"If they call, I heard there are problems because the parents often don't have the number that they assigned to the child or there's information that's not available. They call, and they wind up leaving a message, and they don't hear back," says Immigration lawyer, Maurice Goldman.
KGUN9 reached out to Southwest Key Programs, the non-profit housing the separated children and in a statement they say,
Southwest Key Programs does not support separating families at the border. For 30 years, our work in offering youth justice alternatives, immigrant children's shelters, and education has served to improve the lives of thousands of young people. We believe keeping families together is better for the children, parents and our communities, and we remain committed to providing compassionate care and reunification. For every child who has come through our shelter doors, we start on day one to reunite them with their parents or a family sponsor and to provide the kind of service that will help them thrive. This has been our priority for decades.
KGUN9 asked what the protocol was for reuniting families,
Case Management is responsible for a safe and timely reunification via interviews, background checks, and approval from the Office of Refugee Resettlement.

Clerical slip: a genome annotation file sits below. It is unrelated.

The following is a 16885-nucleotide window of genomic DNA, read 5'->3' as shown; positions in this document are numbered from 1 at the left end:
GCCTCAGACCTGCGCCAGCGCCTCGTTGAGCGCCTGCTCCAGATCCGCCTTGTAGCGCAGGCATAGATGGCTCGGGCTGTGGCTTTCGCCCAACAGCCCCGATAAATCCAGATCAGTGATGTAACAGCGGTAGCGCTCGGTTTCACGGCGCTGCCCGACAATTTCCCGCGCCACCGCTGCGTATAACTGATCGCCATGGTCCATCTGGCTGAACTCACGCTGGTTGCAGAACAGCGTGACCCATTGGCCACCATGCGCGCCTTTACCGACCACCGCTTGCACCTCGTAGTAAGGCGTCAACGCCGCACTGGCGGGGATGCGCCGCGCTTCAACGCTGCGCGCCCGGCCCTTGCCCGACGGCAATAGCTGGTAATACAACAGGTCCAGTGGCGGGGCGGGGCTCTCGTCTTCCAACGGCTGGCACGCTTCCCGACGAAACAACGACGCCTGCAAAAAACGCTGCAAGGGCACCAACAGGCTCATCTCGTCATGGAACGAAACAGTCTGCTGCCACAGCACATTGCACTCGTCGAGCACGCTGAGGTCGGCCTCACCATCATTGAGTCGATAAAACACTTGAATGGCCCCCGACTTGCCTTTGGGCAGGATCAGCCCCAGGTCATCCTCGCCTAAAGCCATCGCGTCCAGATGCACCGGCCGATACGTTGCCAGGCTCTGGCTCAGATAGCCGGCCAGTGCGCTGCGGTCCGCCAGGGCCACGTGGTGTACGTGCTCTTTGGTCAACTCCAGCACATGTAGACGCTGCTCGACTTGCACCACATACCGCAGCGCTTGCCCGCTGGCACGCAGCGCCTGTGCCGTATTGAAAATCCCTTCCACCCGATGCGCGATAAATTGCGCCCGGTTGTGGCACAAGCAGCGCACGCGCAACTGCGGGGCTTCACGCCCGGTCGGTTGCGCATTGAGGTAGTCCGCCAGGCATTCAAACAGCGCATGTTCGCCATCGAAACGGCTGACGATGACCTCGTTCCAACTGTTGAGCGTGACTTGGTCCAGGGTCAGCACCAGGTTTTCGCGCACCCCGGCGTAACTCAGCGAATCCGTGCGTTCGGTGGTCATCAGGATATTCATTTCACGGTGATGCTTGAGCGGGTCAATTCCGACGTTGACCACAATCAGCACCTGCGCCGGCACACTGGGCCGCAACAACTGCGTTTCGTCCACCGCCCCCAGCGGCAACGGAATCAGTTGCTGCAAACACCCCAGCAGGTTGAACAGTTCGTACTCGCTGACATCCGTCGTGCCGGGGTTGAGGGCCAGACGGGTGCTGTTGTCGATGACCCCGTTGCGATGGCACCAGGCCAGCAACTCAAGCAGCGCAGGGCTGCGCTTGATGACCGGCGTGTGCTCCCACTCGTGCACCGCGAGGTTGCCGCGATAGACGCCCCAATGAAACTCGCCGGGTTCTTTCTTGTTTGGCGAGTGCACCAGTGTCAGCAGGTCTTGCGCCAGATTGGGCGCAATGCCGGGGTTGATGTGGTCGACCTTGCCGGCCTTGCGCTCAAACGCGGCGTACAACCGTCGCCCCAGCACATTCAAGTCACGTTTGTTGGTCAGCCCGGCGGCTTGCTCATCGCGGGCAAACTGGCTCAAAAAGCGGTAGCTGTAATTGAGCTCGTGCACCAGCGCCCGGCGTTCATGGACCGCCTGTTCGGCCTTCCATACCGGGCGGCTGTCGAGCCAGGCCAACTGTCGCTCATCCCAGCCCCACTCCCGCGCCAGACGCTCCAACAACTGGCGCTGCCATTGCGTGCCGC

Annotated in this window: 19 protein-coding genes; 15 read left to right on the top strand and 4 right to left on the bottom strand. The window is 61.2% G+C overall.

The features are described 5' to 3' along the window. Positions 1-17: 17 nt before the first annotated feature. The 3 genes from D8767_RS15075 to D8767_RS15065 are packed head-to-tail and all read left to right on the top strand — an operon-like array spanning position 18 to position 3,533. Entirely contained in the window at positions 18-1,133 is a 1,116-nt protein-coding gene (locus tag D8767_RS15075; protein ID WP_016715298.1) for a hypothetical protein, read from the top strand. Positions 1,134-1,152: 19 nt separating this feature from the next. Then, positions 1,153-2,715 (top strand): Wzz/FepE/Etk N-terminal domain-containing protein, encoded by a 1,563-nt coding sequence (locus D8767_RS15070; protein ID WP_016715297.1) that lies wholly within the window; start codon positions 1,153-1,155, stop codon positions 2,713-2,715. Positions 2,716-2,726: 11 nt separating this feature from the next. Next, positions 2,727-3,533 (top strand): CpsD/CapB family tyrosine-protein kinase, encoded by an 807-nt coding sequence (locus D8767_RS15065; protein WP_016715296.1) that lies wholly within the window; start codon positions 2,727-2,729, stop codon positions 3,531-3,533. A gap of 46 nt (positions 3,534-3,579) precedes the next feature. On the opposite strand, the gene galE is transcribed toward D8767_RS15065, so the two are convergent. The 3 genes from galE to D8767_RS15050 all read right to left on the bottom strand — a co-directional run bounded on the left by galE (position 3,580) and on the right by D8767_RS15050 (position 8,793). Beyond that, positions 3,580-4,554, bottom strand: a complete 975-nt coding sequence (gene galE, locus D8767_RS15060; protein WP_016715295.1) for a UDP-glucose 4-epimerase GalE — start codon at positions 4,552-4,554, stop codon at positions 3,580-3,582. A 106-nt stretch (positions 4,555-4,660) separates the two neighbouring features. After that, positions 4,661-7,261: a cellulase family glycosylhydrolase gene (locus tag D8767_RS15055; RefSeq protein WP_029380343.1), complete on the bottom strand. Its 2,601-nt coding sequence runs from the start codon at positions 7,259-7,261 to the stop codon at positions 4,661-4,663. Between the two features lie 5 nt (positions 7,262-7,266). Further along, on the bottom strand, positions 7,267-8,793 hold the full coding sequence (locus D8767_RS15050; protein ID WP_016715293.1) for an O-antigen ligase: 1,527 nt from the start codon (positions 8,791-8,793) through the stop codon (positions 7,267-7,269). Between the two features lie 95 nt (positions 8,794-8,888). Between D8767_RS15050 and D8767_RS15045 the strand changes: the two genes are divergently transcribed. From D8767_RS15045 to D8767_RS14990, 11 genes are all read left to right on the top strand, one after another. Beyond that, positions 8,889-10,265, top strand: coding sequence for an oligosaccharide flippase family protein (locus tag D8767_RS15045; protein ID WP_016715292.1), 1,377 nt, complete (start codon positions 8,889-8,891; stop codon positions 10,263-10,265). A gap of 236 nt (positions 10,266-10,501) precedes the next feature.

But the timely manner remains to be unclear.
Goldman says, there are now some serious questions as to where the children in these detention centers will go next and how they'll be reunited with their families or if they will they be placed into foster homes.
"How will the parents be able to identify the children, is there any sort of plan? because it looks like there wasn't any plan of action on how to reunite families and ultimately what can happen is the parents can wind up being charged with a crime, put in criminal proceedings and then get departed, and the children are still here, and they never see their parents ever again," says Goldman.